Wi-Fi Now Tracks You Through Walls
New technology allows software to visualise everyone with high-tech sonar-like pulses
Many scientists have issued health warnings about the near-ubiquitous presence of WiFi in our homes and in public.
Now there might be a new concern on the horizon - public WiFi signals that can identify and track groups of individuals, even if they are not holding a personal connected device.
As we have come to learn, one of the hallmarks of technology is dual- or multi-use capability. It is for this reason that we are softened up with all of the benefits, before being introduced to the darker side.
Researchers continue to pursue invisible, pervasive ways to track human beings. Below is a chronicle of how WiFi signals are being used in creative new ways to ensure that whether or not you have opted out of the latest gadgetry, you still will be caught in an ever-widening net of the latest surveillance tech.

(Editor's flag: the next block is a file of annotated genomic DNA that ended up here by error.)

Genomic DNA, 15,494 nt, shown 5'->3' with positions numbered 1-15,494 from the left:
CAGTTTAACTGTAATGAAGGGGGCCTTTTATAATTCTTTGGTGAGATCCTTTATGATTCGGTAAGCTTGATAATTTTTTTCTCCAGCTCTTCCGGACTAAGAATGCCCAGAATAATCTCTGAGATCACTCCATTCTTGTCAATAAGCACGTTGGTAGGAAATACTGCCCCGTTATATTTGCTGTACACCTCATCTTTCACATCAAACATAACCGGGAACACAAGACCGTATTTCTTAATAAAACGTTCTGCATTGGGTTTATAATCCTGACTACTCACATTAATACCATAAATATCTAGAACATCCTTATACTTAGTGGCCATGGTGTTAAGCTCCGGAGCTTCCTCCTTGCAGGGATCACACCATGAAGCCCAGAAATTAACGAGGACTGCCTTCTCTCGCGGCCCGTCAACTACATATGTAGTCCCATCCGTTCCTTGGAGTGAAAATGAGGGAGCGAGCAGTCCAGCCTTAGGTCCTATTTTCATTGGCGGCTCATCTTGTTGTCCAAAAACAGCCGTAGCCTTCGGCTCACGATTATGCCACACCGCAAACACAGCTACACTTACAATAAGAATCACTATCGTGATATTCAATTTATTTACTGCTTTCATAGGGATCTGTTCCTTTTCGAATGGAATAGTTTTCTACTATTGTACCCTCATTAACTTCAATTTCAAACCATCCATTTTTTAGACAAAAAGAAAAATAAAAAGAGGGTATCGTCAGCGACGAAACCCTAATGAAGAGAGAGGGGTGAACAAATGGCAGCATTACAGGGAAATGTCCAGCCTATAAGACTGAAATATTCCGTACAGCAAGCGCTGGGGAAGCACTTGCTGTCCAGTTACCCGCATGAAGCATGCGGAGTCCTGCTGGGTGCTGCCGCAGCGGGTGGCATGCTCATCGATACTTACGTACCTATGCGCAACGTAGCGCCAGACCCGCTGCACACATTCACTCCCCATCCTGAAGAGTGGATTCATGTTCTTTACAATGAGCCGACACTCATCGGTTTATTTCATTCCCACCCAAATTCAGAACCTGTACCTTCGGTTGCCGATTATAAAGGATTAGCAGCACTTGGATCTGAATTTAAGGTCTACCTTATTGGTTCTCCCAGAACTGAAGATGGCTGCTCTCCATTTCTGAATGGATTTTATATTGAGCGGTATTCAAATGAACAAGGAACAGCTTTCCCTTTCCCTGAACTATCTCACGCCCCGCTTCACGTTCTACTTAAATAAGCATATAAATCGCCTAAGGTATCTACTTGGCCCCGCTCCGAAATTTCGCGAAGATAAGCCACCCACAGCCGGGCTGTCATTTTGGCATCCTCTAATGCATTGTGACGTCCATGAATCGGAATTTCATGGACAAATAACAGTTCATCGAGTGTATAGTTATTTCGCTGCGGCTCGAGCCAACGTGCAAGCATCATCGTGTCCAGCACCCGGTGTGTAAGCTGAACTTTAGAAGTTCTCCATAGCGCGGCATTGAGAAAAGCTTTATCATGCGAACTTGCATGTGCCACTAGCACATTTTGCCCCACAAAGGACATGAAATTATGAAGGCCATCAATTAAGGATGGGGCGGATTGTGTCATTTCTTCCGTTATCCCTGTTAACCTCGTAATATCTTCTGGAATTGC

A little more than two years ago, the first enhancement of Wi-Fi was labeled WiTrack. It marked an improvement over a discovery by MIT researchers a few months previous that they had called Wi-Vi. At the time, researchers were able to use dual signals to detect the general location of moving objects behind walls, but not an exact image